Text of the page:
Calls for Bitar’s head after ‘inept’ campaign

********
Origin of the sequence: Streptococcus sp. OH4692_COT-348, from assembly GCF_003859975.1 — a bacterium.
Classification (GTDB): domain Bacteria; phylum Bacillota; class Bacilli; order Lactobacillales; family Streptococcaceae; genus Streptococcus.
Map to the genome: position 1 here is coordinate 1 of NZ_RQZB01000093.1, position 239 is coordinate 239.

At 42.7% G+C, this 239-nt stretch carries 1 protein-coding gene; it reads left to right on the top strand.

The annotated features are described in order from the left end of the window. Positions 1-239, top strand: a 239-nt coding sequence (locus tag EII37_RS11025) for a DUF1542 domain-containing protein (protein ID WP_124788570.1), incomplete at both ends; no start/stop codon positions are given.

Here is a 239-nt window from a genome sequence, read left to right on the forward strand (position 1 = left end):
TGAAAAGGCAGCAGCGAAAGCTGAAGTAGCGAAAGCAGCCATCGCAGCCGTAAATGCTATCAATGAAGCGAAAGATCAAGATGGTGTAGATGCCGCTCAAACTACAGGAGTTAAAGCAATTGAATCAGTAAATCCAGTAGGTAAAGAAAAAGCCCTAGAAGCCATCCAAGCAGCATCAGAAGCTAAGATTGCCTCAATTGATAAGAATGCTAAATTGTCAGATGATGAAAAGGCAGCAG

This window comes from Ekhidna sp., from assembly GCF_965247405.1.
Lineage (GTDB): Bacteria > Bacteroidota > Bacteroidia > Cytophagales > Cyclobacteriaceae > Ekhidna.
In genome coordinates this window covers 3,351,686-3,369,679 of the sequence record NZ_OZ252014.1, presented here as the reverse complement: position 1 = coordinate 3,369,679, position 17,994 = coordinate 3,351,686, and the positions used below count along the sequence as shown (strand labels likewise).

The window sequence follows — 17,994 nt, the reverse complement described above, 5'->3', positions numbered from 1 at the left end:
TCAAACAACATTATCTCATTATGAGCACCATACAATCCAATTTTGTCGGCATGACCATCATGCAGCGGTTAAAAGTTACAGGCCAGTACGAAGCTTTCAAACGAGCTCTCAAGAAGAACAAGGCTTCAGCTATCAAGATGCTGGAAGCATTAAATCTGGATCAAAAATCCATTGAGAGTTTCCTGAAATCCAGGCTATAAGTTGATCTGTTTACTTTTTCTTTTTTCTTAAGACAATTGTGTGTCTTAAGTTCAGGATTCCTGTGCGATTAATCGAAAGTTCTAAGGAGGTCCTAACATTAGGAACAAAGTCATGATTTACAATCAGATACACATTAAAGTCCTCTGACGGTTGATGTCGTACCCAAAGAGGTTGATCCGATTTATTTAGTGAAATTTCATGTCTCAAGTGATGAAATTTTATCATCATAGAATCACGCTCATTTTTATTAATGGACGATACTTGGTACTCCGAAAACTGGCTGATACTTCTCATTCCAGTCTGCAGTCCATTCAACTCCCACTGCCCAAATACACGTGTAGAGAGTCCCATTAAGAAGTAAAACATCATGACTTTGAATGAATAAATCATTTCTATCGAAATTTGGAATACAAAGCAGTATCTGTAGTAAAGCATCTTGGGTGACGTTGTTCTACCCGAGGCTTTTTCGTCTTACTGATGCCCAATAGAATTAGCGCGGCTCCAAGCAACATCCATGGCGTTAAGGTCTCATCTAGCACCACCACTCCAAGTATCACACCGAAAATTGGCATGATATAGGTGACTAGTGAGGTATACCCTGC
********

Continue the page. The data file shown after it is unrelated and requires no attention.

The former NSW premier Morris Iemma has publicly repudiated Labor’s federal campaign director Karl Bitar, saying if he had a ”conscience” he would hand his resignation to the Prime Minister, Julia Gillard.In a blistering attack on Labor’s five-week campaign, Mr Iemma described it as ”the most inept in living memory” salvaged only by the ”personability and ability of Gillard”.”Labor booth workers and Labor supporters to a man and woman agree that it was the worst campaign they can recall … It is not for Julia Gillard to ask for Karl Bitar’s resignation, it’s for him to have a conscience and offer it up,” Mr Iemma said, publicly stating sentiments that a number of senior insiders have voiced privately.Mr Iemma was dismissive of Mr Bitar’s attempts on Channel Nine yesterday to blame Labor’s poor performance on anti-Gillard leaks in the second week of the campaign.Mr Bitar said the leaks, which targeted Ms Gillard for questioning pension rises and allegedly reneging on a deal with the former Labor leader Kevin Rudd, wiped 10 points off Labor’s vote.But Mr Iemma said Mr Bitar was failing to show ”contrition”.”No amount of spinning, no amount of fakery about his research can save him,” the former premier said.Mr Bitar said the remarks were unfortunate coming from someone who played no role in the campaign.The bitterness between the pair stems from Mr Bitar’s former role as a general secretary of the NSW ALP who helped end Mr Iemma’s premiership.However a number of senior party figures contacted yesterday shared some of Mr Iemma’s criticisms.Among the weaknesses they cited was failure to offer voters a clear strategic vision, frequent switching between messages, the failure to bring Mr Rudd into the campaign earlier, and an over-reliance on narrowly based questions put to focus groups in marginal seats.”I don’t think it was a disastrously executed campaign, I think it was a very ordinary campaign run by people used to running state elections,” said one party veteran.Several internal critics accused Mr Bitar and his mentor, Senator Mark Arbib, of setting up a ”closed loop” of advice inside Labor’s national headquarters, where dissenting voices were not welcomed.Senator Arbib and Mr Bitar hail from the NSW party office in Sussex Street. Mr Bitar took over the top campaign job after the national director Tim Gartrell resigned in 2008.He became determined to put his own stamp on Labor’s campaign team, party observers say. He alienated Neil Lawrence, who had masterminded the winning Kevin07 advertising campaign, by asking other advertisers to bid for the ALP account.When Mr Lawrence left as a consequence, Mr Bitar said it was because he could no longer afford him on a tight budget. But many in Labor believe the party’s TV advertising suffered as a result, failing to sell its achievement in warding off mass unemployment after the global financial crisis.Mr Bitar also edged aside Tony Mitchelmore, the pollster who had worked closely with Mr Lawrence and Mr Gartrell on the 2007 campaign.Instead, Mr Bitar took the polling work to research company UMR but is said to have personally written detailed guidelines and the questions for grilling focus groups.This, the critics claim, resulted in a small-minded federal campaign which lacked a compelling national narrative.The mixed messages, said one insider, were like ”the pearls without the string. It doesn’t make a necklace. The missing string was a strategy.”Perhaps the worst mistake, in the eyes of some, was failing to reach a pact with Mr Rudd before the campaign started. It appears Labor’s campaign directors grossly underestimated voters’ lingering resentment about Mr Rudd’s political execution.An uneasy rapprochement between Ms Gillard and Mr Rudd was finally reached in the third week of the campaign after intense diplomacy by Senator John Faulkner. But by then the damage had been done.
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